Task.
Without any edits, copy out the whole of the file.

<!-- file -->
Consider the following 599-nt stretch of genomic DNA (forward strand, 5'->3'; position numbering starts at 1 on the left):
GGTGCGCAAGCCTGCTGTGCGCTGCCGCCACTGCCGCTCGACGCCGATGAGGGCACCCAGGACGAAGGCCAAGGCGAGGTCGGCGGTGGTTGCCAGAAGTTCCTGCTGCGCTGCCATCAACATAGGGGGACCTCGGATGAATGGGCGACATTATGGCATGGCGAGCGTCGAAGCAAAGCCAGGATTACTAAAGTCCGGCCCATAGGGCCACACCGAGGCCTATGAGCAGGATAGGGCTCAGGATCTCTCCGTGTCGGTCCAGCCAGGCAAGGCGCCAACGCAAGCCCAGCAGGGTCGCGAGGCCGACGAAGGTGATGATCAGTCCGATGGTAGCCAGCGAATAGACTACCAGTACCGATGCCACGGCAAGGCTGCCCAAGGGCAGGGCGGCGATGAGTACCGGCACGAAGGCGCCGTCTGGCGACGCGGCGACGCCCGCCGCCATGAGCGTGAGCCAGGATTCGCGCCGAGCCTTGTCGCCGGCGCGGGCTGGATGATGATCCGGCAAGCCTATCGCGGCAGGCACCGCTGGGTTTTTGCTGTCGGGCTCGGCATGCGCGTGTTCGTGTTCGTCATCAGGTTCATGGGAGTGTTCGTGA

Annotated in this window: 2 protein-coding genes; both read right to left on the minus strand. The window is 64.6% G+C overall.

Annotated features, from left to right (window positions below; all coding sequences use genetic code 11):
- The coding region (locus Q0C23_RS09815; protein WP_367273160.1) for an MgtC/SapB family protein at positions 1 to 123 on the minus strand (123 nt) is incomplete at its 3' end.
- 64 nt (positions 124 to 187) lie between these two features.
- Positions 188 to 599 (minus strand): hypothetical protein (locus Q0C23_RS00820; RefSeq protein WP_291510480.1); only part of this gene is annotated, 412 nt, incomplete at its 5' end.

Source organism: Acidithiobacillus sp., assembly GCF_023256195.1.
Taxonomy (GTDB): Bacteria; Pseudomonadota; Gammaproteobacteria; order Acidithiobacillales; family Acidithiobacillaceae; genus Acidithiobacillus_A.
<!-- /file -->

Consider the following 599-nt stretch of genomic DNA (forward strand, 5'->3'; position numbering starts at 1 on the left):
GGTGCGCAAGCCTGCTGTGCGCTGCCGCCACTGCCGCTCGACGCCGATGAGGGCACCCAGGACGAAGGCCAAGGCGAGGTCGGCGGTGGTTGCCAGAAGTTCCTGCTGCGCTGCCATCAACATAGGGGGACCTCGGATGAATGGGCGACATTATGGCATGGCGAGCGTCGAAGCAAAGCCAGGATTACTAAAGTCCGGCCCATAGGGCCACACCGAGGCCTATGAGCAGGATAGGGCTCAGGATCTCTCCGTGTCGGTCCAGCCAGGCAAGGCGCCAACGCAAGCCCAGCAGGGTCGCGAGGCCGACGAAGGTGATGATCAGTCCGATGGTAGCCAGCGAATAGACTACCAGTACCGATGCCACGGCAAGGCTGCCCAAGGGCAGGGCGGCGATGAGTACCGGCACGAAGGCGCCGTCTGGCGACGCGGCGACGCCCGCCGCCATGAGCGTGAGCCAGGATTCGCGCCGAGCCTTGTCGCCGGCGCGGGCTGGATGATGATCCGGCAAGCCTATCGCGGCAGGCACCGCTGGGTTTTTGCTGTCGGGCTCGGCATGCGCGTGTTCGTGTTCGTCATCAGGTTCATGGGAGTGTTCGTGA

Annotated in this window: 2 protein-coding genes; both read right to left on the minus strand. The window is 64.6% G+C overall.

Annotated features, from left to right (window positions below; all coding sequences use genetic code 11):
- The coding region (locus Q0C23_RS09815; protein WP_367273160.1) for an MgtC/SapB family protein at positions 1 to 123 on the minus strand (123 nt) is incomplete at its 3' end.
- 64 nt (positions 124 to 187) lie between these two features.
- Positions 188 to 599 (minus strand): hypothetical protein (locus Q0C23_RS00820; RefSeq protein WP_291510480.1); only part of this gene is annotated, 412 nt, incomplete at its 5' end.

Source organism: Acidithiobacillus sp., assembly GCF_023256195.1.
Taxonomy (GTDB): Bacteria; Pseudomonadota; Gammaproteobacteria; order Acidithiobacillales; family Acidithiobacillaceae; genus Acidithiobacillus_A.